A Street Scene in Guayaquil, Ecuador
- Special Collections > Keystone Slides
- tiff scanned file from original glass slide
- Ecuador is one of the small countries of South America. It is about the size of the state of Arizona and has a population of 1 1/2 million. It is the only country in the world named after an imaginary line. The Equator cuts the country into two parts, and it is from this word that the name of the country comes. It is the last country southward in the wester tier of countries in South America that is supplied with rain. Its capital is Quito, but its chief city is Guayaquil. Guayaquil is situated on the gulf of the [san?] name. This gulf is the outlet of the Guayaquil River, the largest river on the western coast in South America. It is a city with a population of 80,000, making it about the size of Des Moines. Guayaquil imports annually from the United States and Europe over $10,000,000 worth of products. It exports an equal amount of goods consisting of coffee, rubber, hides, and cocoa. Guayaquil is one of the wettest and most unhealthful cities in the world. The country surrounding it is flooded during the rainy season each year. Many of its streets are dirty and many of the houses are built of bamboo laths so that they will not be toppled over by the frequent earthquakes. This is one of the most beautiful sections of the city. The white houses with their [d?] tiled roofs, taken together with the spires of the churches, make a pleasing picture against the background of hills. The little Spanish maiden is posing for her picture. The country is naturally very rich in its forests, its soil, and in its minerals. None of these [?] worked properly, so that the whole country does not produce as much as a small New England city. Keystone ID: 21872 Note: All titles, descriptions, and location coordinates are from the original Keystone Slide documentation as supplied by the Keystone View Company. No text has been edited or changed.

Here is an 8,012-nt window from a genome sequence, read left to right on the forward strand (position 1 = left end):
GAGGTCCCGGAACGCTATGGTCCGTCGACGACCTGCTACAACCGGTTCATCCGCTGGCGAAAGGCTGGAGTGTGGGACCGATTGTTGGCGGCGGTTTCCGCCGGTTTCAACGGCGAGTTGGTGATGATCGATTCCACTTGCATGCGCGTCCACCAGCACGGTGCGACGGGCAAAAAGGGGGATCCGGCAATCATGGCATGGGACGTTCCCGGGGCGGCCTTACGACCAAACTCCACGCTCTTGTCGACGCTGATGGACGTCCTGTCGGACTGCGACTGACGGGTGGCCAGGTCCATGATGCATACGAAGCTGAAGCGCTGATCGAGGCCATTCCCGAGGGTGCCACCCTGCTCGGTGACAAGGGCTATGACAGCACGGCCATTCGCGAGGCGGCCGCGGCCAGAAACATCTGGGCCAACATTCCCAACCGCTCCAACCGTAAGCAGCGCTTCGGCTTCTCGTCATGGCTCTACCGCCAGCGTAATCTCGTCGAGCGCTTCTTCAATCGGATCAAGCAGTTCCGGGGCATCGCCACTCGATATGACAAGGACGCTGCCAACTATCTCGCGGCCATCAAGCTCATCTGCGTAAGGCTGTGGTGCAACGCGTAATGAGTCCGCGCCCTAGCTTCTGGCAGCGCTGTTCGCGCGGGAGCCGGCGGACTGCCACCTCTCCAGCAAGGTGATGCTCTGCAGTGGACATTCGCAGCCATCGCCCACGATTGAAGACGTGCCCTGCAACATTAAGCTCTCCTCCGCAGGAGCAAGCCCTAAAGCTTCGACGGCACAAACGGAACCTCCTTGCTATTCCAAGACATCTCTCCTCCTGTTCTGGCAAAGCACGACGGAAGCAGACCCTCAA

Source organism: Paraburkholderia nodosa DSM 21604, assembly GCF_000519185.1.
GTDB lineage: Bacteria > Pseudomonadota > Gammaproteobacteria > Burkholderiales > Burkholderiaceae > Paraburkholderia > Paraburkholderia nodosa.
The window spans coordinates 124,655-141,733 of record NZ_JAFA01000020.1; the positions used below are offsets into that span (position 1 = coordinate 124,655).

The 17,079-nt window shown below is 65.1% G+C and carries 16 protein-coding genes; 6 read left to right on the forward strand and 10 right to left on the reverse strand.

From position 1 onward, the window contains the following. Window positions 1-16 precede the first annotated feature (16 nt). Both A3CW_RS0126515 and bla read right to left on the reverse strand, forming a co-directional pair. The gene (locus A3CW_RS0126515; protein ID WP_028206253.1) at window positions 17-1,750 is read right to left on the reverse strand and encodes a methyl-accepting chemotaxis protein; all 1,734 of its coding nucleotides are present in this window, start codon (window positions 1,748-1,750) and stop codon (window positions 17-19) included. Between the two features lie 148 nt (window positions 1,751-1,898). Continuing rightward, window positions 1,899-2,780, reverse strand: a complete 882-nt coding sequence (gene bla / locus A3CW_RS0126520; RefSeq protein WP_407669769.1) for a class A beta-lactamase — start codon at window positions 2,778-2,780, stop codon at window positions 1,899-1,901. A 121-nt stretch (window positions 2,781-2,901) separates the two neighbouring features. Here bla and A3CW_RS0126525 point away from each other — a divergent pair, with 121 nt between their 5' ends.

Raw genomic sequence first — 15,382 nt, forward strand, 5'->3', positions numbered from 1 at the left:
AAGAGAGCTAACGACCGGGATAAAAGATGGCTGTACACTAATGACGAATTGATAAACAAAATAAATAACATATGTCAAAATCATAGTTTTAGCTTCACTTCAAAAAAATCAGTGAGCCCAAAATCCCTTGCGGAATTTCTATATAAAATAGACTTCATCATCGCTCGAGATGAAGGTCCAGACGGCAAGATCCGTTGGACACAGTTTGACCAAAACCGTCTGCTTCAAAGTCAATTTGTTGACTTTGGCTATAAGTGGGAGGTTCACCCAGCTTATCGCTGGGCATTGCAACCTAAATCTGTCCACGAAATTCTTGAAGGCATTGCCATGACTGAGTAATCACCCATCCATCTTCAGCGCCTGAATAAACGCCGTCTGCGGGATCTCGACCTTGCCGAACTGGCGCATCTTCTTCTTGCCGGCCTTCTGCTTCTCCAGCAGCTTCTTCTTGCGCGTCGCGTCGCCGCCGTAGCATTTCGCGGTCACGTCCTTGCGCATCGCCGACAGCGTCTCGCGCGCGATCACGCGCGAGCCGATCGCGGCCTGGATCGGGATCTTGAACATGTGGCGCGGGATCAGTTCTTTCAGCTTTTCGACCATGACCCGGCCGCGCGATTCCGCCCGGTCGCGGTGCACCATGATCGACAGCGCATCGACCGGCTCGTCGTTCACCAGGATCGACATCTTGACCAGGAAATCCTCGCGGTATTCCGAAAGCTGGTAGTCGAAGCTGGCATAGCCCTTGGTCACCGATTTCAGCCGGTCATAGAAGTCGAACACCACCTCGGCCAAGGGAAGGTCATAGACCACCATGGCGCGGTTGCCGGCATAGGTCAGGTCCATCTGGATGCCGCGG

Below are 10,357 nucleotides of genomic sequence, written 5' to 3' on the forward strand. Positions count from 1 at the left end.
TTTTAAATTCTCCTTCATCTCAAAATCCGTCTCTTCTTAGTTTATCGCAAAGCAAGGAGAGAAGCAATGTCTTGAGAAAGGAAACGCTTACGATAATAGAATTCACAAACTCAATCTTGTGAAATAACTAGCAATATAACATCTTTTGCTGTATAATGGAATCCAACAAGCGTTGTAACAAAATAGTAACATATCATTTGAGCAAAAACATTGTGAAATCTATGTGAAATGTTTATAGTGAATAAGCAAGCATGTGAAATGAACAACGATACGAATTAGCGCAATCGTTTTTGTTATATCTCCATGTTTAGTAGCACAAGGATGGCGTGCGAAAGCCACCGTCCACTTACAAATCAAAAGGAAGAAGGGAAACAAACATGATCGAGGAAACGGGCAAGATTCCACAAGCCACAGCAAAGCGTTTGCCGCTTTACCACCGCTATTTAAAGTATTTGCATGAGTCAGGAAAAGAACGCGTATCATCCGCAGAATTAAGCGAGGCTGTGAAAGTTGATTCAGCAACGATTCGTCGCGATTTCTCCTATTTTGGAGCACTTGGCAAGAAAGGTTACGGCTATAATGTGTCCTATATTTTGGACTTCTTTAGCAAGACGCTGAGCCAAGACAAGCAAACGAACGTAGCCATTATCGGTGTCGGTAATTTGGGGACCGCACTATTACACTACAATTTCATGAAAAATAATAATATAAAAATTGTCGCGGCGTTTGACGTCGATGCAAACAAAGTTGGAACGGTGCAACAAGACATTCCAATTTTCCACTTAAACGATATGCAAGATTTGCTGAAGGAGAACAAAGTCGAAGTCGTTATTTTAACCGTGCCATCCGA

- Copyright by the Keystone View Company. The original slides are housed in McConnell Library's Special Collections.